But these acts were not acts of the free market, but of national governments protecting their constituents. Certainly not the private sector that would have been content to sell the masks to the highest bidder. It was also the result of extraordinary international lockdowns in the midst of politicking in a trade war. And not a description of a "chaotic global marketplace where governments and health care officials consort with dubious middlemen for medical supplies."

Some pundits and politicians assume that free markets and economic globalisation could support a self-sustaining international order, they said.

"Instead, it has undermined itself. The corporate world's quest for efficiency has made the global economy more fragile, and its desire to control markets has provided states with the means to turn that space into a battlefield.

"The current model of globalisation is unsustainable. It is creating unacceptable levels of risk both for citizens and states. The future of globalisation will depend on the decisions of political leaders as well as businesses.

"If Donald Trump succeeds in setting the agenda, America's future direction is clear. The fragility of the global system will give economic nationalists more reason to do what they want to do anyway, which is to shift from global free trade to harnessing the power of the nation-state. The globalised economy would shrink, as more production takes place inside national borders, reducing reliance on foreign components."

A more thoughtful globalisation, they say, will require a "new approach" to trade, which from the first sounds little different from the Trump approach they had just criticised, to wit: "States will sometimes have legitimate reason to limit their exposure to the world economy so as to minimise vulnerabilities. Instead of the crude reshoring and high national tariffs proposed by economic nationalists, we must map the intricacies of the system, identify key vulnerabilities and mitigate them, they said.

Now if that isn't a call to hire more bureaucrats and analysts with no skin in the game, one can hardly imagine what is. This is followed by declarations of a policy of protectionism if necessary but not necessarily protectionism. Which is not so very different from President Trump's approach.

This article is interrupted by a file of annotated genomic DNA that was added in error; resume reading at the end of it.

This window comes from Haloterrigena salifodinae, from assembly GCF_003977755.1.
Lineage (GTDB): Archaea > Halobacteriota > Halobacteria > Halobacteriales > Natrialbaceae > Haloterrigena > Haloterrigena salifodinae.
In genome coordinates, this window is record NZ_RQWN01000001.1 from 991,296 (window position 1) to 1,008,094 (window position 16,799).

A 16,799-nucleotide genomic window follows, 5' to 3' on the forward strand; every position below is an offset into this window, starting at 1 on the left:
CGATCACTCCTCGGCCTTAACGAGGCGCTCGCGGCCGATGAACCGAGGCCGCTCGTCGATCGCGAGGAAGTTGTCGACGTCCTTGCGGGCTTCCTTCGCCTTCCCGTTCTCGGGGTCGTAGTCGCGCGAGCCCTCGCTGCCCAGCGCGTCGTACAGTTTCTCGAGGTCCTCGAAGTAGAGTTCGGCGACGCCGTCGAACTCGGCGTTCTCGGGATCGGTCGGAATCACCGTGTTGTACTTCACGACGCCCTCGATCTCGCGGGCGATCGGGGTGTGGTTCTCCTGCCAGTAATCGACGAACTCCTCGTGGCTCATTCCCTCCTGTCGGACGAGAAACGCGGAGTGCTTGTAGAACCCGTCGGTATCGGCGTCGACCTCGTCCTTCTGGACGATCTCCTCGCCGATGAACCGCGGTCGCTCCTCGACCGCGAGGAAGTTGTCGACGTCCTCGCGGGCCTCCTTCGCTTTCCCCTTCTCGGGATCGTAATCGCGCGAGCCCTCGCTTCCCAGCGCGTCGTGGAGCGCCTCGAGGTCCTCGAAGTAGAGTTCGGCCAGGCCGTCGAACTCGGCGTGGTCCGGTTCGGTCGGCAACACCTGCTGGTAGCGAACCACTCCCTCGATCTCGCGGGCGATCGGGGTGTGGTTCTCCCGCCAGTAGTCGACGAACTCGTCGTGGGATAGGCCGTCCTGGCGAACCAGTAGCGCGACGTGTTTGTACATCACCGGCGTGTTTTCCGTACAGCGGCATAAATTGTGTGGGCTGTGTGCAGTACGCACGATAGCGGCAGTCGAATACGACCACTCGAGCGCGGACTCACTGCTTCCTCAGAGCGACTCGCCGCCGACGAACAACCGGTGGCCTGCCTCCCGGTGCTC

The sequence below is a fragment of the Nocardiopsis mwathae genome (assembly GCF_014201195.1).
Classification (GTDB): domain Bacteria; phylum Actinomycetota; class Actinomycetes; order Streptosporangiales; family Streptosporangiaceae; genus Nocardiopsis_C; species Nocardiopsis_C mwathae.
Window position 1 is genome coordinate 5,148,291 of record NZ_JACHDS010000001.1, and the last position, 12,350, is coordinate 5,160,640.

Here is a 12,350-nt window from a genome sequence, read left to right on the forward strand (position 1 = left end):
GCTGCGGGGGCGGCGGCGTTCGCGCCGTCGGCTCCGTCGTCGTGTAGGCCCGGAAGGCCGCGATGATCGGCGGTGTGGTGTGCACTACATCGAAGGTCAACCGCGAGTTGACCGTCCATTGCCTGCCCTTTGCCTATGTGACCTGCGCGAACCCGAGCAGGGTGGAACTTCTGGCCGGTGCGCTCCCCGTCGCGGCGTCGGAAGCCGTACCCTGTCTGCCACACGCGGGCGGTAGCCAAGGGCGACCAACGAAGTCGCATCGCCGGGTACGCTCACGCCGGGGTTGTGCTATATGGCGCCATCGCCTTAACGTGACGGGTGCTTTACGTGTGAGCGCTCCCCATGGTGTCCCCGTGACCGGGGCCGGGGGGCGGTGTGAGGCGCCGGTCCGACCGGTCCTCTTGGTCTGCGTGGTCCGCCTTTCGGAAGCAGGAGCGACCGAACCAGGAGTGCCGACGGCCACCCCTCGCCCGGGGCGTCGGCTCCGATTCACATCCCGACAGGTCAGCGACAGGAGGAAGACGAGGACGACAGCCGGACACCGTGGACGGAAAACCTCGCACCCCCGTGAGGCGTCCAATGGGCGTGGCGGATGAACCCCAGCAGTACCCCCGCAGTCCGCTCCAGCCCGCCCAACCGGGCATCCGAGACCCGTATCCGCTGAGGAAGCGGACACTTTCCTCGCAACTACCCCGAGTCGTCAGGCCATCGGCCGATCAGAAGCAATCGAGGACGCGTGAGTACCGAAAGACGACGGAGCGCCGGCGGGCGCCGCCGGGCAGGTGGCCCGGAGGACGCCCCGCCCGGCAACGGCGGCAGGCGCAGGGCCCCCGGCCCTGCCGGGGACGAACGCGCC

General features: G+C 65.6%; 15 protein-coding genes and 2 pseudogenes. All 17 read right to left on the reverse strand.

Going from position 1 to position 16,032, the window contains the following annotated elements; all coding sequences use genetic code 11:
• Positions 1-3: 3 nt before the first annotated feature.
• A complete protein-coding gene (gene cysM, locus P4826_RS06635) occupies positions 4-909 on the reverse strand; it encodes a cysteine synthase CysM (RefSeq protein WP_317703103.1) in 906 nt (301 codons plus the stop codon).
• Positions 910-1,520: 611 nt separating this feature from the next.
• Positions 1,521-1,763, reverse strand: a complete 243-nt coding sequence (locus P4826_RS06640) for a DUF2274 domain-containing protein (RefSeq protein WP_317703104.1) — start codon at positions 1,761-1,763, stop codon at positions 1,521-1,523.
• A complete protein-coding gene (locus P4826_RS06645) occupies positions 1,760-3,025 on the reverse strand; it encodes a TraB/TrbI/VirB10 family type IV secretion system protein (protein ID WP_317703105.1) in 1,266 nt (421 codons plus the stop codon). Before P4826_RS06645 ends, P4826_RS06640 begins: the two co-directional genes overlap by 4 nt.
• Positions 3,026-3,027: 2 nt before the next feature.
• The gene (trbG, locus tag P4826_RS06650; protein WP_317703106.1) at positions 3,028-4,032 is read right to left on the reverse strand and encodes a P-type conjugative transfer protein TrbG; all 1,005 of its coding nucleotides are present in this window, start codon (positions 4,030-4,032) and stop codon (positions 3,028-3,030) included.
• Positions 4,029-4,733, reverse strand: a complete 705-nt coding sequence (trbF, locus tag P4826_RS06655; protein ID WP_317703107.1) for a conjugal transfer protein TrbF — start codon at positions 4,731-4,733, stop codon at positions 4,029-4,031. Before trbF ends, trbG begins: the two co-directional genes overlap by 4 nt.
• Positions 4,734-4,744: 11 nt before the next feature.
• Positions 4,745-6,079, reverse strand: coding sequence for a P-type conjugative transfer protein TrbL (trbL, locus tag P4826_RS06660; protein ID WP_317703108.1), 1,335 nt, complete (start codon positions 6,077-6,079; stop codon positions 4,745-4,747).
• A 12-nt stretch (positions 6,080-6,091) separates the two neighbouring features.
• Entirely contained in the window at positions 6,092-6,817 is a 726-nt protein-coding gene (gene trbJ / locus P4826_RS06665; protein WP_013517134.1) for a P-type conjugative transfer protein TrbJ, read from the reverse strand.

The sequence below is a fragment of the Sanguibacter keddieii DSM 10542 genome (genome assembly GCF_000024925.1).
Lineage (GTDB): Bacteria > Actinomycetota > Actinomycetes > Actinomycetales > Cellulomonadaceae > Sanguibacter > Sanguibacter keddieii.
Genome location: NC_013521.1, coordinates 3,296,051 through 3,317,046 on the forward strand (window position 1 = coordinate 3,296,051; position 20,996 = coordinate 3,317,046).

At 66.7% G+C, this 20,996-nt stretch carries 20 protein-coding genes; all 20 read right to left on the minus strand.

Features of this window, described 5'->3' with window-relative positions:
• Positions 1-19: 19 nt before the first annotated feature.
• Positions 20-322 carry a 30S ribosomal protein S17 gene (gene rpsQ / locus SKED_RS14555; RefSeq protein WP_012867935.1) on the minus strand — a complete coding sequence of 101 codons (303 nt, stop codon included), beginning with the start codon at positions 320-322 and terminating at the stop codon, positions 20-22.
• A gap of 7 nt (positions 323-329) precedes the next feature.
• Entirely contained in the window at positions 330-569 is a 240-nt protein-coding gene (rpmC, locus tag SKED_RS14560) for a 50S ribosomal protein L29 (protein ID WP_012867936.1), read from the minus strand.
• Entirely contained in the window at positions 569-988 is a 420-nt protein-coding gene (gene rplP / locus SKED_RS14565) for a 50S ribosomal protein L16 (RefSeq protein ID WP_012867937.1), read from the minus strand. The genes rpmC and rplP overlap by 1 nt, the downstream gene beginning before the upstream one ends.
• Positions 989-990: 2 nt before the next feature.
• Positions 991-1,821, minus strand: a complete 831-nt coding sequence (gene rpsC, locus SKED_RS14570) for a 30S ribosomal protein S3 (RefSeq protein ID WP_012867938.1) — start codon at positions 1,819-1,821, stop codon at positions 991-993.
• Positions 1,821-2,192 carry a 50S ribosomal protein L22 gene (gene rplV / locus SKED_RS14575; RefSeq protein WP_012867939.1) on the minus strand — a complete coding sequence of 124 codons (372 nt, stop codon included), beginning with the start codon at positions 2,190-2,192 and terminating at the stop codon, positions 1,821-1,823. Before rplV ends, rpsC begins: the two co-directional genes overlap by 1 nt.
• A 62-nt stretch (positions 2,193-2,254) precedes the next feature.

"Rather than decoupling," they say, "states would have to recouple. Sometimes that might lead to reshoring within national borders, but more often it would involve identifying bottlenecks and creating more robust global supply relationships, on the basis of active agreement among allies and tacit accommodations among adversaries not to exploit vulnerabilities."

And now for the crunch: "Individual state action will be insufficient. Some of those bureaucracies will have to be international. For example, resuming travel in a world where new viruses can instantly circle the globe will require extensive - and sometimes intrusive - information sharing. This new model of globalisation would give institutions such as the World Health Organisation extensive new powers to gather information and to investigate when states are being deceptive.

"International organisations could also administer shared rewards to scientists and companies that develop vaccines, on the condition that the vaccines and associated patents and rights be made universally available. Of course, the Trump administration wants to defund the world health apparatus - but US allies in Europe and elsewhere are betting that this decision will be reversed if Trump loses in November.

If nothing else, the Farrell-Newman "Future Globalisation" article in Foreign Policy, gives a good idea of what US maritime policy is likely to be if a Biden-Harris were to win the US presidential election in November.